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Editorial: Hopes for Japanese supercomputing to reach new heights

Japan's K supercomputer is seen at the Riken Center for Computational Science, formerly the Riken Advanced Institute for Computational Science, in Kobe's Chuo Ward on Jan. 7, 2016. (Mainichi/Kentaro Ikushima)

The government-backed Riken research institute wound down the use of its 'K' supercomputer in Kobe in western Japan on Aug. 16. Since September 2012 the supercomputer had served as the country's flagship machine, supporting fundamental research and companies' technological development. The computer had a utilization rate of 94% and it contributed to more than 1,300 research papers.

Supercomputers are able to perform an immense number of calculations in an instant. They are able to simulate complex phenomena on a global scale that can't be produced in laboratories, and can improve the efficiency of experiments that involve a large number of operations.

Projects utilizing K's power made contributions to safety and security in Japan. These included methods to accurately predict localized downpours and the formation of typhoons, damage predictions for buildings in the heart of Tokyo in the event of major earthquakes, and the development of anticancer drugs and fuel-efficient tires.

K's operational life of seven years is longer than the norm in the world of supercomputers, which are typically used for four to five years. Supercomputing calculation speeds are said to be increasing at a rate of about 1.8 times per year, and K had fallen from the top spot in the world in terms of speed to 20th. However, under another index measuring the computer's ability to perform complex calculations, it had held the top spot from 2015.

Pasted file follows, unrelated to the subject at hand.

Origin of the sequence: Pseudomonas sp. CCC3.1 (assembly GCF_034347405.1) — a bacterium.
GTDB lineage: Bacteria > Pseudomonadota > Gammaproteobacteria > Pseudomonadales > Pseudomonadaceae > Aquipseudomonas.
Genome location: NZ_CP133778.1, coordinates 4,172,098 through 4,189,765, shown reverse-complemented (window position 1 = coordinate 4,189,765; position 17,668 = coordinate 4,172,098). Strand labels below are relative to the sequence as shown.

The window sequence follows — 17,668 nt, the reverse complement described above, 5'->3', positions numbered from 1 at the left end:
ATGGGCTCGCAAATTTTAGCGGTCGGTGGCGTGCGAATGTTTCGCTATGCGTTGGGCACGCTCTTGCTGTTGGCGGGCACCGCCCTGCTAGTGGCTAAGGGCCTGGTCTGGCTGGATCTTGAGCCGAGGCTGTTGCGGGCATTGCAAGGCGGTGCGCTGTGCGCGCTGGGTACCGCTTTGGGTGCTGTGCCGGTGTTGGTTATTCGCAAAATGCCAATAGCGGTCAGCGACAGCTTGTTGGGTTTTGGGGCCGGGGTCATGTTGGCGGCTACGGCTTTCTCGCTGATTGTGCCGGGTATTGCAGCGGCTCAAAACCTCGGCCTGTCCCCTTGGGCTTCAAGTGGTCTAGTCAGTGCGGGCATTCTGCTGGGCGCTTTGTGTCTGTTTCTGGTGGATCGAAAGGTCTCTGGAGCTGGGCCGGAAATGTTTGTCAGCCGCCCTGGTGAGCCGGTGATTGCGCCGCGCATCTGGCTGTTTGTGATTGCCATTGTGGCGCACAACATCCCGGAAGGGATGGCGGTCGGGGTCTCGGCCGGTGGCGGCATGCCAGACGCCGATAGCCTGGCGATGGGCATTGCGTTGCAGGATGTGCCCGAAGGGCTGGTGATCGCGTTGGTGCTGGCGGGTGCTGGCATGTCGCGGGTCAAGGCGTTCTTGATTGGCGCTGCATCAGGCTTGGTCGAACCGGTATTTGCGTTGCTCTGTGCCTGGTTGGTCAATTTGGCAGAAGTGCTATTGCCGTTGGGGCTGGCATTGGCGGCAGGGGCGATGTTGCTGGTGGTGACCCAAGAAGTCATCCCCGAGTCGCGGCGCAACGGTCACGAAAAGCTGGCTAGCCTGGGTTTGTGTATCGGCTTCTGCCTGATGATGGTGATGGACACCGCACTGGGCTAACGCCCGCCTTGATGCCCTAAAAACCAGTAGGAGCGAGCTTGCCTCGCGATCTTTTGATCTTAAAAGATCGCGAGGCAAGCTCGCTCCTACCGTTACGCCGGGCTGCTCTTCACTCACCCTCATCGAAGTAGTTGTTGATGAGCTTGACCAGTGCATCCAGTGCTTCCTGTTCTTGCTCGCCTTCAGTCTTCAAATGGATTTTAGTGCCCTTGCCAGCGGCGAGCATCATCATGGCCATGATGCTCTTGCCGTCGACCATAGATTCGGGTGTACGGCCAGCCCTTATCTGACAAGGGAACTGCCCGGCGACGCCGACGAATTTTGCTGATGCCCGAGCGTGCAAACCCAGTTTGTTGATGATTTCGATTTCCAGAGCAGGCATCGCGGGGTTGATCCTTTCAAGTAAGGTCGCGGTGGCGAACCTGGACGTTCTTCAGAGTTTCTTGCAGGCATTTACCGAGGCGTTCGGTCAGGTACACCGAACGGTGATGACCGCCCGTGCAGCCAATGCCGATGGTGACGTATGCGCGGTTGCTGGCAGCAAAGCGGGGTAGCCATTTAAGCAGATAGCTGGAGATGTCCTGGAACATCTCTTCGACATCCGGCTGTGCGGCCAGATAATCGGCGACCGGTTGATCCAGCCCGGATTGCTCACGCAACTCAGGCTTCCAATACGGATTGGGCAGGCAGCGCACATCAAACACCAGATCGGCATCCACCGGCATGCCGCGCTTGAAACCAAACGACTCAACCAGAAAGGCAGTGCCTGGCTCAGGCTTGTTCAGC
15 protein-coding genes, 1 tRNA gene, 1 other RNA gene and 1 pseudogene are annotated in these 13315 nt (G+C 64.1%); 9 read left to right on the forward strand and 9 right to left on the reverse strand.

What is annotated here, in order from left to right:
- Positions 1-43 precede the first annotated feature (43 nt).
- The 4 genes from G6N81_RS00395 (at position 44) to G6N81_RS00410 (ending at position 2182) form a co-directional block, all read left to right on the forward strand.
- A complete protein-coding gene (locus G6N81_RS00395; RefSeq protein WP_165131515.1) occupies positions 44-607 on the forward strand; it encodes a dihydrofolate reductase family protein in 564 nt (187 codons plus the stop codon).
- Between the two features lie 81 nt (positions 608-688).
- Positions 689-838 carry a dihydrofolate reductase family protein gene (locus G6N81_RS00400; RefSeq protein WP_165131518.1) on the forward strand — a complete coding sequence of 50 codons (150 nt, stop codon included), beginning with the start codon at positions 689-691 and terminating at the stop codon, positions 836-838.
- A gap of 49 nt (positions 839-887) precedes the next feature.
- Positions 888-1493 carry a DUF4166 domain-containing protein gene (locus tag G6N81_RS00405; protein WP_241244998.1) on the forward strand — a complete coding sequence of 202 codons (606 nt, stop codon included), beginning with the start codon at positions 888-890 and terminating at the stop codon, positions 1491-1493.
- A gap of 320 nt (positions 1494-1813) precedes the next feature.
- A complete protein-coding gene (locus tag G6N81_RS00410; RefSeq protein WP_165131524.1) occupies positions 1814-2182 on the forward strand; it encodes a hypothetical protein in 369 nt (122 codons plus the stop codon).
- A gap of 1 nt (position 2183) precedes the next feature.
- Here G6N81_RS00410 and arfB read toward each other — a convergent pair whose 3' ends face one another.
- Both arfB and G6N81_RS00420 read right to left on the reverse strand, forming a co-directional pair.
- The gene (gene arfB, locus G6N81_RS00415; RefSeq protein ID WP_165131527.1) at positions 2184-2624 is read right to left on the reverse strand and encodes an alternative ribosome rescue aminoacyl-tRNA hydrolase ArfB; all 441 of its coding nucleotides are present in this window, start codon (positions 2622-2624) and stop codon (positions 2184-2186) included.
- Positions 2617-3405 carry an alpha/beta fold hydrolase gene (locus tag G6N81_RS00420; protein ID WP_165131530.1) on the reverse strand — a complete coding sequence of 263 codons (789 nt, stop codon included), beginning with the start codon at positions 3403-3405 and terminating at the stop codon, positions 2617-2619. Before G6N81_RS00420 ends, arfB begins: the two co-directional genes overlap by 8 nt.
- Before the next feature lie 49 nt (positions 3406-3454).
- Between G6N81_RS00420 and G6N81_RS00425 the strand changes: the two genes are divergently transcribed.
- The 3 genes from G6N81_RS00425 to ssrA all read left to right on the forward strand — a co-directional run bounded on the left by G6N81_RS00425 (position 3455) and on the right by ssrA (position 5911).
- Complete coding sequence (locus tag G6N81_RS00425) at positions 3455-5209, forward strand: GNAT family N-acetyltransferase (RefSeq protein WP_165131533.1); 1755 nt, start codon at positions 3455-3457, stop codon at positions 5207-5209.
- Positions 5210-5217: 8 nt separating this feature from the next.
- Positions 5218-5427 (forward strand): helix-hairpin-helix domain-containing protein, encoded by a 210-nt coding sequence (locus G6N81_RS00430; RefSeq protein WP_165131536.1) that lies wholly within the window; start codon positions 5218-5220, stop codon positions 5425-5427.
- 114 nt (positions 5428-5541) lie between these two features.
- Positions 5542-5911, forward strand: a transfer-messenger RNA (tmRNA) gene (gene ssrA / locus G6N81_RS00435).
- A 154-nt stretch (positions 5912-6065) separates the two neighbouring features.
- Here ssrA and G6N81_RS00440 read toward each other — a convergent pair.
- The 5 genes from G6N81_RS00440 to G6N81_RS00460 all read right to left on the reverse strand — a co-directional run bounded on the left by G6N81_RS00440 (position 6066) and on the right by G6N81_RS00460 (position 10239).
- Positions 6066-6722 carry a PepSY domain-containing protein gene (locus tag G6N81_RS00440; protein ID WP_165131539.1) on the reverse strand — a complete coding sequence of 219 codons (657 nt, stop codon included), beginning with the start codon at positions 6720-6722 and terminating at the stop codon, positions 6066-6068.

Some 111.1 billion yen in public funds was spent on the development of K. In the autumn of 2009, when the supercomputer was being built, officials reviewing public projects under the former Democratic Party of Japan-led administration sarcastically questioned the huge amount being invested in the project, with one lawmaker asking, "What's wrong with being No. 2?" Since it takes time for research to be put to practical use, it is not easy to measure the investment effect of K, but taking cost reductions into consideration, one U.S. firm has calculated that it would be in the range of about 1 trillion yen.

The development cost of the K computer's successor, Fugaku, is said to be about 130 billion yen, of which 110 billion yen will come from state coffers. Officials aim to have it up and running in 2021 at the same site as K, following the removal of the older supercomputer. Until then, they will make do with supercomputers at 11 university and research facilities in Japan.

Fugaku is supposed to have 100 times the computing power of K. By incorporating a design concept, like that seen in smartphones and other devices, developers hope to improve the user-friendliness of the supercomputer. It is hoped that application of the computer will widen in an age of data utilization, such as by analyzing big data and using artificial intelligence to make predictions based on the results.

International competition in the field is intense, including from supercomputer power the United States, and China, which in recent years has been investing a large amount of military funds into supercomputing. Japan cannot match these countries in the scale of investment, but it can build on the accomplishments of K, and instead of vying for the No. 1 position, underscore the new computer's presence with its overall computing power and peaceful use.

The name Fugaku comes from an alias for Mount Fuji, and we hope that like the mountain in central Japan, the new supercomputer will have a high peak and a wide base, expanding new possibilities.

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